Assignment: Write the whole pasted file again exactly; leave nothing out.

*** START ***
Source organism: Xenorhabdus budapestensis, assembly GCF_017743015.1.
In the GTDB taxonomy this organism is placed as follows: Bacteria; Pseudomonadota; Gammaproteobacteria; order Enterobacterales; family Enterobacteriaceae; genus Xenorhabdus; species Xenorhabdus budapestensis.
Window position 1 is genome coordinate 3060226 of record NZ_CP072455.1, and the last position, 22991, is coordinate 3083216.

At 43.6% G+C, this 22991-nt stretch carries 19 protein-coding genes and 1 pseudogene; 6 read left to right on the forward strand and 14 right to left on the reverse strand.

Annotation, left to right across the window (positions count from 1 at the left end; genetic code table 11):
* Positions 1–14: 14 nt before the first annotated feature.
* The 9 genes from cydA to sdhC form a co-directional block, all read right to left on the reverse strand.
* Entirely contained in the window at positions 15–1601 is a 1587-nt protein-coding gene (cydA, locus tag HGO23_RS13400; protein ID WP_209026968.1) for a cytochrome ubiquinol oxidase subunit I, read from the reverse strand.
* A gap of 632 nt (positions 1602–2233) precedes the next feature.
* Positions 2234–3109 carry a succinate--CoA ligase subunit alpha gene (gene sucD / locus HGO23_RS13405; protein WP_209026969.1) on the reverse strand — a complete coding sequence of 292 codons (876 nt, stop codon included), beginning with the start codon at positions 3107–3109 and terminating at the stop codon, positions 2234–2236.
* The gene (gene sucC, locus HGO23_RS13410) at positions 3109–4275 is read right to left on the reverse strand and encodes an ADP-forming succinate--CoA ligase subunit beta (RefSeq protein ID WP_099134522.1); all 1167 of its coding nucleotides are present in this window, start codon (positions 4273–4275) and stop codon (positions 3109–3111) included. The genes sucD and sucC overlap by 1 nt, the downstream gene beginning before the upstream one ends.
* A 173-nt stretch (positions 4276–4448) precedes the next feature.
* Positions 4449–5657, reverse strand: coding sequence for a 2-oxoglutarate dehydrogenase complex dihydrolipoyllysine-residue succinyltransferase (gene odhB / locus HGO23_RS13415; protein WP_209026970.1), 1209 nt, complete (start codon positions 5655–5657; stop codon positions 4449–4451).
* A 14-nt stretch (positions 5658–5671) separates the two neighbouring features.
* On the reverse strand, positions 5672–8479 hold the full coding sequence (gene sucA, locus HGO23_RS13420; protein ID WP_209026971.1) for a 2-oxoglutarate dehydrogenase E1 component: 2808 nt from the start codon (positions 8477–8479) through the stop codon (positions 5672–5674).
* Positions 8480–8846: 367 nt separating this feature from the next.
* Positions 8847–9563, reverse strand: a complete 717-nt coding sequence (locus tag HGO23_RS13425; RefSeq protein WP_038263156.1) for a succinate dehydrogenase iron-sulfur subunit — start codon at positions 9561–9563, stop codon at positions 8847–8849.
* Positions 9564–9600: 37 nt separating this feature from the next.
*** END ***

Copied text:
Source organism: Xenorhabdus budapestensis, assembly GCF_017743015.1.
In the GTDB taxonomy this organism is placed as follows: Bacteria; Pseudomonadota; Gammaproteobacteria; order Enterobacterales; family Enterobacteriaceae; genus Xenorhabdus; species Xenorhabdus budapestensis.
Window position 1 is genome coordinate 3060226 of record NZ_CP072455.1, and the last position, 22991, is coordinate 3083216.

At 43.6% G+C, this 22991-nt stretch carries 19 protein-coding genes and 1 pseudogene; 6 read left to right on the forward strand and 14 right to left on the reverse strand.

Annotation, left to right across the window (positions count from 1 at the left end; genetic code table 11):
* Positions 1–14: 14 nt before the first annotated feature.
* The 9 genes from cydA to sdhC form a co-directional block, all read right to left on the reverse strand.
* Entirely contained in the window at positions 15–1601 is a 1587-nt protein-coding gene (cydA, locus tag HGO23_RS13400; protein ID WP_209026968.1) for a cytochrome ubiquinol oxidase subunit I, read from the reverse strand.
* A gap of 632 nt (positions 1602–2233) precedes the next feature.
* Positions 2234–3109 carry a succinate--CoA ligase subunit alpha gene (gene sucD / locus HGO23_RS13405; protein WP_209026969.1) on the reverse strand — a complete coding sequence of 292 codons (876 nt, stop codon included), beginning with the start codon at positions 3107–3109 and terminating at the stop codon, positions 2234–2236.
* The gene (gene sucC, locus HGO23_RS13410) at positions 3109–4275 is read right to left on the reverse strand and encodes an ADP-forming succinate--CoA ligase subunit beta (RefSeq protein ID WP_099134522.1); all 1167 of its coding nucleotides are present in this window, start codon (positions 4273–4275) and stop codon (positions 3109–3111) included. The genes sucD and sucC overlap by 1 nt, the downstream gene beginning before the upstream one ends.
* A 173-nt stretch (positions 4276–4448) precedes the next feature.
* Positions 4449–5657, reverse strand: coding sequence for a 2-oxoglutarate dehydrogenase complex dihydrolipoyllysine-residue succinyltransferase (gene odhB / locus HGO23_RS13415; protein WP_209026970.1), 1209 nt, complete (start codon positions 5655–5657; stop codon positions 4449–4451).
* A 14-nt stretch (positions 5658–5671) separates the two neighbouring features.
* On the reverse strand, positions 5672–8479 hold the full coding sequence (gene sucA, locus HGO23_RS13420; protein ID WP_209026971.1) for a 2-oxoglutarate dehydrogenase E1 component: 2808 nt from the start codon (positions 8477–8479) through the stop codon (positions 5672–5674).
* Positions 8480–8846: 367 nt separating this feature from the next.
* Positions 8847–9563, reverse strand: a complete 717-nt coding sequence (locus tag HGO23_RS13425; RefSeq protein WP_038263156.1) for a succinate dehydrogenase iron-sulfur subunit — start codon at positions 9561–9563, stop codon at positions 8847–8849.
* Positions 9564–9600: 37 nt separating this feature from the next.